Velocity Fields of Barred Spiral Galaxies from Fabry-Perot \\Observations
Session 76 -- Spiral and Bar Structure in Galaxies
Display presentation, Friday, January 14, 9:30-6:45, Salons I/II Room (Crystal Gateway)

## [76.07] Velocity Fields of Barred Spiral Galaxies from Fabry-Perot \\Observations

B. J. Weiner, T. B. Williams, J. A. Sellwood (Rutgers University)

\def\kms{$\rm {km}~\rm s^{-1}$} \def\ha{H$\alpha$}

We present 2-dimensional velocity fields of gas in the barred spiral galaxies NGC 1832 and NGC 3095, obtained by mapping the H$\alpha$ emission line with the Rutgers Imaging Fabry-Perot Interferometer at CTIO. The data for each galaxy are 12--15 narrow-band images spaced across the H$\alpha$ emission line, separated by approximately 1 \AA\ (50 \kms). For each pixel, we thus have measurements of the flux as a function of wavelength, to which we fit a line profile, obtaining the continuum, intensity, wavelength, and kinetic broadening of the line. In regions of strong \ha\ emission we obtain velocity precision of 5 \kms\ and spatial resolution of 1\arcsec--2\arcsec, limited only by the seeing. In regions of diffuse emission we average the data spatially to obtain precision of $\sim$\,15 \kms\ at spatial resolution of 3\arcsec--4\arcsec; this allows us to obtain velocities over the full extent of the disk.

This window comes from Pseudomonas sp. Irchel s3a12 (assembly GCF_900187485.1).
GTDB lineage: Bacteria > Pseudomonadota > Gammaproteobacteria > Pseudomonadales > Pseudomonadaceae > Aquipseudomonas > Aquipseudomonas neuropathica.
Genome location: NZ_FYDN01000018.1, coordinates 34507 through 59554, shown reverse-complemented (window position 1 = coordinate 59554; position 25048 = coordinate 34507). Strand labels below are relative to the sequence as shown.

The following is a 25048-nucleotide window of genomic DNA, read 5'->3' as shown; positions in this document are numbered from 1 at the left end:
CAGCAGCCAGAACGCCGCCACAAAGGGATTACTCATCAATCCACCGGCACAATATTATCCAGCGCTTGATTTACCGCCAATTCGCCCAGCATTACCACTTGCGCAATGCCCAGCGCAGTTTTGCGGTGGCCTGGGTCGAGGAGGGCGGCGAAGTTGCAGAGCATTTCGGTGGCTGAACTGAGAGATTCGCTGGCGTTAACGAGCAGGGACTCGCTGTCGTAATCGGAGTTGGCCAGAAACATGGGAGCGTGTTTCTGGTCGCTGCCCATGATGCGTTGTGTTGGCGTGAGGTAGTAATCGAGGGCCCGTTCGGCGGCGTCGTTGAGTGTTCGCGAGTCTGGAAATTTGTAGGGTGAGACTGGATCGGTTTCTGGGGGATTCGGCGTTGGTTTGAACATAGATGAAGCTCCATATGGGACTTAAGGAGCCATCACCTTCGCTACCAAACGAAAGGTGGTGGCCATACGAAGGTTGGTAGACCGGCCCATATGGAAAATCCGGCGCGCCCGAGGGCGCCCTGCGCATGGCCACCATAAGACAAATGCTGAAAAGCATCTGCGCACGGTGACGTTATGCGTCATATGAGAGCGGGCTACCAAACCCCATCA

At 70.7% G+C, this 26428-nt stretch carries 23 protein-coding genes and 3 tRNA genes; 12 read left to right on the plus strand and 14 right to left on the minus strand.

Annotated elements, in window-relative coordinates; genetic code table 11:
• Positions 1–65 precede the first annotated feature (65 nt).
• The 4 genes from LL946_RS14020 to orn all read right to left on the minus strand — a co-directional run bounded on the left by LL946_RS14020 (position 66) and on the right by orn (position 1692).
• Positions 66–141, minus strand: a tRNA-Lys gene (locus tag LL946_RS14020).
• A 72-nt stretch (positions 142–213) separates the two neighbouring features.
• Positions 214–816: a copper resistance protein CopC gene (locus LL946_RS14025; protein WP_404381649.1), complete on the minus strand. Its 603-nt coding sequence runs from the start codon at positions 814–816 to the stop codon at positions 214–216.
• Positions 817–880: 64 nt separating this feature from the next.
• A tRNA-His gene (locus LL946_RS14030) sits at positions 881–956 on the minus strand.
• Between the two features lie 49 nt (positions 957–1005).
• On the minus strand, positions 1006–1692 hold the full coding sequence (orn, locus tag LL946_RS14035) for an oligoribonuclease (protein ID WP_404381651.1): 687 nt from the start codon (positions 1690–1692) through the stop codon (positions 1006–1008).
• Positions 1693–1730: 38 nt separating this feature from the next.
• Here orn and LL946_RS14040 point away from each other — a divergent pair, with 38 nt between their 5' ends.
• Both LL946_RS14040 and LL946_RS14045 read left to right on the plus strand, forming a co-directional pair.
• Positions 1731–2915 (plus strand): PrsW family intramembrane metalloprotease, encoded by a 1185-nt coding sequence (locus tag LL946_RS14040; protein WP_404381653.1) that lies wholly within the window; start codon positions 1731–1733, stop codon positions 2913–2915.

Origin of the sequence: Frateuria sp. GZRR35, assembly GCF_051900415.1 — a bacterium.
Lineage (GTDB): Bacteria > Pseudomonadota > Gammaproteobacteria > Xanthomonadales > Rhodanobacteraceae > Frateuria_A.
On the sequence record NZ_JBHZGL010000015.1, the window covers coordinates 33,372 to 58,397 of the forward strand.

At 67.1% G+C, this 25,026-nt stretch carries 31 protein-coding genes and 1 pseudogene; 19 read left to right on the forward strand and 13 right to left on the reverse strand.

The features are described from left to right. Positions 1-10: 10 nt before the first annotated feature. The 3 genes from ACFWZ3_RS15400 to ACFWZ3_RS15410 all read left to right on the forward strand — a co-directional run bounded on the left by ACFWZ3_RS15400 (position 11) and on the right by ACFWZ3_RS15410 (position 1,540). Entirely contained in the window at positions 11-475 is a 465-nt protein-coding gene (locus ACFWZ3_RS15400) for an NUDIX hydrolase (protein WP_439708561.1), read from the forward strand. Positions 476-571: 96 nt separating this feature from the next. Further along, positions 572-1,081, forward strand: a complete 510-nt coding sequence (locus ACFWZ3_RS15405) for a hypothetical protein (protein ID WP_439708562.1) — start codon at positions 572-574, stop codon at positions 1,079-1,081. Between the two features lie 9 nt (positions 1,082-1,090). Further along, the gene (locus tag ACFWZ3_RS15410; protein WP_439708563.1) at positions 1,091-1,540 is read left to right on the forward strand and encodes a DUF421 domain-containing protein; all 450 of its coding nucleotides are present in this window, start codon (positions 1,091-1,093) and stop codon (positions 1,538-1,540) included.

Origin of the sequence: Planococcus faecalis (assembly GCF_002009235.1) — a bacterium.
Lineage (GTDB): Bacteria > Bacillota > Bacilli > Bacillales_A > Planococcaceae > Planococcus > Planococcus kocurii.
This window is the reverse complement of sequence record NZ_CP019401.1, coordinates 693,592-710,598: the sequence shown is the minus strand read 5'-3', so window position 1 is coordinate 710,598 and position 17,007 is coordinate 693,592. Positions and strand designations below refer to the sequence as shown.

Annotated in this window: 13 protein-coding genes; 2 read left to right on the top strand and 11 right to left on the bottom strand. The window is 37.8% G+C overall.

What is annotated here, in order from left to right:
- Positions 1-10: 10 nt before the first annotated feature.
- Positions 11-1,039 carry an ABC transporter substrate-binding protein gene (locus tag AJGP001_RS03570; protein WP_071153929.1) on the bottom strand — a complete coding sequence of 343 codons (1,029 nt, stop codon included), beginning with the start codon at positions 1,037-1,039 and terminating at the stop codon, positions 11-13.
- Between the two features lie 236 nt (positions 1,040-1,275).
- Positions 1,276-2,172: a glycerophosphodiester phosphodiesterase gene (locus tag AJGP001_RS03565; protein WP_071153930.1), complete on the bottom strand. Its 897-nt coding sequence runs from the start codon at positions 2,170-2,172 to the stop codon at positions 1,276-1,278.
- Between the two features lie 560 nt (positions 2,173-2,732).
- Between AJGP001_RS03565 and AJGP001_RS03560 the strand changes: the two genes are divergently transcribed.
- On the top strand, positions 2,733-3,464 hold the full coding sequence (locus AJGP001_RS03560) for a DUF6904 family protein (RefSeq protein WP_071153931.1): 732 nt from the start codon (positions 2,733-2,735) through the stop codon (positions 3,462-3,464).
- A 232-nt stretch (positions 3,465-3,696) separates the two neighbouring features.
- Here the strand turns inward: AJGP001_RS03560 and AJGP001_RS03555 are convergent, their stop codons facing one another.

The velocity fields show global deviations from axisymmetry, exhibiting the $S$-shaped isovelocity contours characteristic of barred disk galaxies. These data will enable us to constrain mass models of barred spirals, through fluid-dynamical simulations of the gas flow.

The maps also reveal dynamically interesting small-scale velocity structure. In NGC 3095, we obtain velocities from diffuse \ha\ emission over the entire bar. Direct imaging shows typical straight, offset dust lanes along the bar; we detect a strong velocity gradient (100-150 \kms\ over 3\arcsec) across the width of the bar, coincident with the dust lanes. This provides evidence that dust lanes in bars are the locations of shocks.

In the inner bulge of NGC 1832, we have detected a fast-rotating, nuclear ring structure of intense \ha\ emission. The $B$-band image and the continuum at \ha\ show a smooth, centrally-peaked bulge, but the \ha\ intensity map reveals a ring of radius 0.8\arcsec\ (70$h^{-1}$ pc if the galaxy is at its Hubble distance) with the line-of-sight component of the rotation velocity equal to 100 \kms. We conjecture that this gas has sunk to the center of the bulge due to outward angular momentum transport by the bar.